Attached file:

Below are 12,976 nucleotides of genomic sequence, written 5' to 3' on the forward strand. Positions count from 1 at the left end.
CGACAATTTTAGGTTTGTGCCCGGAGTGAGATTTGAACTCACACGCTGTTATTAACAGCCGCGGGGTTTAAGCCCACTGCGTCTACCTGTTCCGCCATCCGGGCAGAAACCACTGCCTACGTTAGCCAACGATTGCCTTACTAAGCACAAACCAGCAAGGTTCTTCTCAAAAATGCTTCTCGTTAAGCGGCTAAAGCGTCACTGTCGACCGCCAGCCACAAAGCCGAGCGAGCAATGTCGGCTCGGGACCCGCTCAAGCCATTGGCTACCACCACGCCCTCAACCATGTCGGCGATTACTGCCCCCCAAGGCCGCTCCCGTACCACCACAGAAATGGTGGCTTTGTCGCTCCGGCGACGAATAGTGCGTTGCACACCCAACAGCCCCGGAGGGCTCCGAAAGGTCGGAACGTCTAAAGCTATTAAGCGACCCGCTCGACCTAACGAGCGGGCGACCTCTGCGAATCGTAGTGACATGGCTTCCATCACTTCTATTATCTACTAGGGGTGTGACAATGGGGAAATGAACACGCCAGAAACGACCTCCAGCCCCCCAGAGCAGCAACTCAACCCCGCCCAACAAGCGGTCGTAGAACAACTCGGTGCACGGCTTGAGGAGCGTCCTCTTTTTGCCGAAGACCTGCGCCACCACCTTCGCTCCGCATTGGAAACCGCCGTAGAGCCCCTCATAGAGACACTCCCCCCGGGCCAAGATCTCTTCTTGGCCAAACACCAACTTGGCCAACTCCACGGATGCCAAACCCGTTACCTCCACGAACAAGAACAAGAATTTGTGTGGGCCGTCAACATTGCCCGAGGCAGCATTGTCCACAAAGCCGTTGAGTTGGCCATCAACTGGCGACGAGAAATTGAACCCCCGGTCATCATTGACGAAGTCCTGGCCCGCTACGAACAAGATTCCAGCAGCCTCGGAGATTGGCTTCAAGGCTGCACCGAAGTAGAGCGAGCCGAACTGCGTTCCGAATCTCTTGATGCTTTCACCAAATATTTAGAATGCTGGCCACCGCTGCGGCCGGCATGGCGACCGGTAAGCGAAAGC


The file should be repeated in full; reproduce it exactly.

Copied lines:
Below are 12,976 nucleotides of genomic sequence, written 5' to 3' on the forward strand. Positions count from 1 at the left end.
CGACAATTTTAGGTTTGTGCCCGGAGTGAGATTTGAACTCACACGCTGTTATTAACAGCCGCGGGGTTTAAGCCCACTGCGTCTACCTGTTCCGCCATCCGGGCAGAAACCACTGCCTACGTTAGCCAACGATTGCCTTACTAAGCACAAACCAGCAAGGTTCTTCTCAAAAATGCTTCTCGTTAAGCGGCTAAAGCGTCACTGTCGACCGCCAGCCACAAAGCCGAGCGAGCAATGTCGGCTCGGGACCCGCTCAAGCCATTGGCTACCACCACGCCCTCAACCATGTCGGCGATTACTGCCCCCCAAGGCCGCTCCCGTACCACCACAGAAATGGTGGCTTTGTCGCTCCGGCGACGAATAGTGCGTTGCACACCCAACAGCCCCGGAGGGCTCCGAAAGGTCGGAACGTCTAAAGCTATTAAGCGACCCGCTCGACCTAACGAGCGGGCGACCTCTGCGAATCGTAGTGACATGGCTTCCATCACTTCTATTATCTACTAGGGGTGTGACAATGGGGAAATGAACACGCCAGAAACGACCTCCAGCCCCCCAGAGCAGCAACTCAACCCCGCCCAACAAGCGGTCGTAGAACAACTCGGTGCACGGCTTGAGGAGCGTCCTCTTTTTGCCGAAGACCTGCGCCACCACCTTCGCTCCGCATTGGAAACCGCCGTAGAGCCCCTCATAGAGACACTCCCCCCGGGCCAAGATCTCTTCTTGGCCAAACACCAACTTGGCCAACTCCACGGATGCCAAACCCGTTACCTCCACGAACAAGAACAAGAATTTGTGTGGGCCGTCAACATTGCCCGAGGCAGCATTGTCCACAAAGCCGTTGAGTTGGCCATCAACTGGCGACGAGAAATTGAACCCCCGGTCATCATTGACGAAGTCCTGGCCCGCTACGAACAAGATTCCAGCAGCCTCGGAGATTGGCTTCAAGGCTGCACCGAAGTAGAGCGAGCCGAACTGCGTTCCGAATCTCTTGATGCTTTCACCAAATATTTAGAATGCTGGCCACCGCTGCGGCCGGCATGGCGACCGGTAAGCGAAAGC